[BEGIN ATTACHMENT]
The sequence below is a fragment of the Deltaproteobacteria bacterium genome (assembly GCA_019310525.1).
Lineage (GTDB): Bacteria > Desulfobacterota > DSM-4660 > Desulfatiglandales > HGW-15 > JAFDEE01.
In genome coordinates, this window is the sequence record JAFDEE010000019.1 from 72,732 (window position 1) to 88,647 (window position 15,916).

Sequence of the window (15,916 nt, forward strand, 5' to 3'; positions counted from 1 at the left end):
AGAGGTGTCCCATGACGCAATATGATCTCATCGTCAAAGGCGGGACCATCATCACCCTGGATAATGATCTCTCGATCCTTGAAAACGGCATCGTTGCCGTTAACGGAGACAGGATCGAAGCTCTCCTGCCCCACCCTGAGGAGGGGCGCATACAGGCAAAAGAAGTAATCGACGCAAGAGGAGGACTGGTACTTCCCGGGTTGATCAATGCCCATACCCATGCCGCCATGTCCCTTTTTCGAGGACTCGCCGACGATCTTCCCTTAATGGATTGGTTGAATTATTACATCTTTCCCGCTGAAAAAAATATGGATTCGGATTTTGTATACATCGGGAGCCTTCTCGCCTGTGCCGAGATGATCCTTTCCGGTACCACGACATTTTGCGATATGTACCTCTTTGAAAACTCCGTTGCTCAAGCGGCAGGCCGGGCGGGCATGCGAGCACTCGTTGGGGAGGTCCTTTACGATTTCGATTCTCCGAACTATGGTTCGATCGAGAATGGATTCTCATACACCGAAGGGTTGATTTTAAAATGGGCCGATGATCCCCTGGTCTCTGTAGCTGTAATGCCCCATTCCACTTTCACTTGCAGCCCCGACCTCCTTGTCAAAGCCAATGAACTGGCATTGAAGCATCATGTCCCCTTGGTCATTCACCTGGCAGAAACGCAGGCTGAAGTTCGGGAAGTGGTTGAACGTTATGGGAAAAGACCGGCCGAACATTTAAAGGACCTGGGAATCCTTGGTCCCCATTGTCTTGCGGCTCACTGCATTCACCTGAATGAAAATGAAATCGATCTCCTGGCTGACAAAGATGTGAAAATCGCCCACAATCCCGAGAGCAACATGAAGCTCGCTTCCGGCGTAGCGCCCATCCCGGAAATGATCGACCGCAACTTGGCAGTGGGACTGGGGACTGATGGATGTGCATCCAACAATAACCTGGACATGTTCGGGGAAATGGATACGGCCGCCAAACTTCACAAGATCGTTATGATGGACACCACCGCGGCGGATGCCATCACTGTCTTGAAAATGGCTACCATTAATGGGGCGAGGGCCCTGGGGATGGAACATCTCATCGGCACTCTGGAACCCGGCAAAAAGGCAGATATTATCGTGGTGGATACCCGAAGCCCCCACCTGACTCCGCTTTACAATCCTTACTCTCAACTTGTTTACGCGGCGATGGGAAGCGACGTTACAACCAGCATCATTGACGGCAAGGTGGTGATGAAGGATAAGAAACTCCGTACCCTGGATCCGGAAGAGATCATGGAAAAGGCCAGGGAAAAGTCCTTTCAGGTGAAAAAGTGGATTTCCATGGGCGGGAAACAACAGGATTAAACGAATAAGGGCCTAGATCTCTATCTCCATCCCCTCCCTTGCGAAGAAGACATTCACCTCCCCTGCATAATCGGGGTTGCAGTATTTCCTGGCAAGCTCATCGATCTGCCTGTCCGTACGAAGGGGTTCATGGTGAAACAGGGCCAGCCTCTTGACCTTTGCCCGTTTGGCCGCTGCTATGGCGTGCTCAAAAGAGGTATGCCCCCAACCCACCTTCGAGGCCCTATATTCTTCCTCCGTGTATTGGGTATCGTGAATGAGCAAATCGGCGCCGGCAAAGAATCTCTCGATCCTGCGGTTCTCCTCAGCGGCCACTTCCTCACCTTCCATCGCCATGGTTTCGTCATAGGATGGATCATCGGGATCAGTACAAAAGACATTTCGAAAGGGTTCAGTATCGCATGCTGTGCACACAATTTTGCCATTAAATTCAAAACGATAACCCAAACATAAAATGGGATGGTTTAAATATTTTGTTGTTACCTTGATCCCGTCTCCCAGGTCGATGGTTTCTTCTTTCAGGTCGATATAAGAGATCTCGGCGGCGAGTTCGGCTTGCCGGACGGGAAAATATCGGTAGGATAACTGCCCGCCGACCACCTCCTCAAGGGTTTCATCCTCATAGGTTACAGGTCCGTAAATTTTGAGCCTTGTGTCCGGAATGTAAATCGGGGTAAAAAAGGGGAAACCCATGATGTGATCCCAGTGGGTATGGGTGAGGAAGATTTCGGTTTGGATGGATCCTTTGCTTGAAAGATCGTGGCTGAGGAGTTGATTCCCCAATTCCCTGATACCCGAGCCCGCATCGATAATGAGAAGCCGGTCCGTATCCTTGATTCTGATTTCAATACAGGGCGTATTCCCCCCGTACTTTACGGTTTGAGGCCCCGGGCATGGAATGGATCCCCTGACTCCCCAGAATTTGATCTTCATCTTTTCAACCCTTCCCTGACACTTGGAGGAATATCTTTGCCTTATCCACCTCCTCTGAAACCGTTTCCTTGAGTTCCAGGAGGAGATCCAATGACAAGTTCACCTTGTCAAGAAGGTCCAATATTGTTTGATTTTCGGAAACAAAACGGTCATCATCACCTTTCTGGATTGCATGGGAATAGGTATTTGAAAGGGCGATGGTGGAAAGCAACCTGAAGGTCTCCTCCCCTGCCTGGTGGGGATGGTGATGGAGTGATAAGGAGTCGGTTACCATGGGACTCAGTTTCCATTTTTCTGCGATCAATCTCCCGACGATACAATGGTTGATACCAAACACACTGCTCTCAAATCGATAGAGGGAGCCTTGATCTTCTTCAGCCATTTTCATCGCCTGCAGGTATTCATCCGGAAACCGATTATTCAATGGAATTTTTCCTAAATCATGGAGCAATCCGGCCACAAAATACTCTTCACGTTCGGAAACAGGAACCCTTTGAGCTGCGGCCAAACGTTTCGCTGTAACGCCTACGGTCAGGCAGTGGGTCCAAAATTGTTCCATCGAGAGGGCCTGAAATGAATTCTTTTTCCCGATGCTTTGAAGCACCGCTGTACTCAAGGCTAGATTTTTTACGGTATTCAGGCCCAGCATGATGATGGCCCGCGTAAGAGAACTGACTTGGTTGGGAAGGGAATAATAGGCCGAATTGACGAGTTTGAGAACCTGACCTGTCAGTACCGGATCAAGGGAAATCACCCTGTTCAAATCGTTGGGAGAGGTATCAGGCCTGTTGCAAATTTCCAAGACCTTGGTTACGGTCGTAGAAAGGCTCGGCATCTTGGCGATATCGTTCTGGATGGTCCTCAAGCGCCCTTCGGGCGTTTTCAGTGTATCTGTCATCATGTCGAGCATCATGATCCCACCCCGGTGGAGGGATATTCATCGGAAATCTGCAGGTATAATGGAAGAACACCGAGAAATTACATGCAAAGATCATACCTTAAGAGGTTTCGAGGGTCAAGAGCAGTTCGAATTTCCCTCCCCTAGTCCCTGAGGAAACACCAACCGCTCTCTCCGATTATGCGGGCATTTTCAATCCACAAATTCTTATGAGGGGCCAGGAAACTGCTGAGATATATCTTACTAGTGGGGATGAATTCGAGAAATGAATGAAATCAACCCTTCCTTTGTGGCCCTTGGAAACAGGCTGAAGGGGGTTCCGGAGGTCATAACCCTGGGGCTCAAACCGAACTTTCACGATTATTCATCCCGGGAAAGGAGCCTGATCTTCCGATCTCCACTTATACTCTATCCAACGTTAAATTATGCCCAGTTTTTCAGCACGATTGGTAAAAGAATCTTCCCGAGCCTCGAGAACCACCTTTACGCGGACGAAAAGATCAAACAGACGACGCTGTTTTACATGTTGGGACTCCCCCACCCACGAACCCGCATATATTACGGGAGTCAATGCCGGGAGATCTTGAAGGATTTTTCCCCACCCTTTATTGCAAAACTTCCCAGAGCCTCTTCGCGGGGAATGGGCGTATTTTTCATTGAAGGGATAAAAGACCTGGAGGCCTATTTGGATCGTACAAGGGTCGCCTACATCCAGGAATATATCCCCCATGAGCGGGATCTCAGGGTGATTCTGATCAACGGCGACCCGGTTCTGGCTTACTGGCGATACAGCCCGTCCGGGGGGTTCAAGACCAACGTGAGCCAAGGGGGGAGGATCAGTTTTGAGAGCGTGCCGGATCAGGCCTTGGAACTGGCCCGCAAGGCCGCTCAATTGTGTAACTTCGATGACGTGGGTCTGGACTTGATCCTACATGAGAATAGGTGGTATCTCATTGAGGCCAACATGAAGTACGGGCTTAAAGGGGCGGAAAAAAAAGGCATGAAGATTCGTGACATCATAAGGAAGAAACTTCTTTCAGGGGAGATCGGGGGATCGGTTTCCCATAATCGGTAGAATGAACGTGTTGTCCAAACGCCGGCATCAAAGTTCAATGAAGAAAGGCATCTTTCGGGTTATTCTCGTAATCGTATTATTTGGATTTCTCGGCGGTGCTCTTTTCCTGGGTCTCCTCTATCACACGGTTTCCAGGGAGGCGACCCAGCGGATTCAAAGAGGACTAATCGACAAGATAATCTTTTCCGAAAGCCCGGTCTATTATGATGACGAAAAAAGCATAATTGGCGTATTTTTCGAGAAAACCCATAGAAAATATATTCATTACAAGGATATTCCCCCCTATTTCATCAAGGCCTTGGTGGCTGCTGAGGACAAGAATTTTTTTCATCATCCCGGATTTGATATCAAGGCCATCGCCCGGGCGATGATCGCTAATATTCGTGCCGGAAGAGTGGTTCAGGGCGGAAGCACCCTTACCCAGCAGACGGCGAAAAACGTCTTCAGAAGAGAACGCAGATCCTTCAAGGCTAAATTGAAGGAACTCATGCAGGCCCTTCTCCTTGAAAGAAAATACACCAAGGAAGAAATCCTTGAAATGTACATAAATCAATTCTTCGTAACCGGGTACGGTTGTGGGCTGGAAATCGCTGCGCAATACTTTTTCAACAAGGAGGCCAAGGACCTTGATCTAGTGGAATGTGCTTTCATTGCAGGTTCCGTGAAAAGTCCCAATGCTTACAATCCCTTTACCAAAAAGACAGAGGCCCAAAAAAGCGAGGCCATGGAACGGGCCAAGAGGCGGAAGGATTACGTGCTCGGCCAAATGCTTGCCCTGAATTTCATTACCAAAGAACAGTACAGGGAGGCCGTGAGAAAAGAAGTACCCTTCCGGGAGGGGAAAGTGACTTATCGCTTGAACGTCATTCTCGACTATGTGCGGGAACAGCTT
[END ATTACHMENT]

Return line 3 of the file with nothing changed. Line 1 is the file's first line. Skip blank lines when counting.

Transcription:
In genome coordinates, this window is the sequence record JAFDEE010000019.1 from 72,732 (window position 1) to 88,647 (window position 15,916).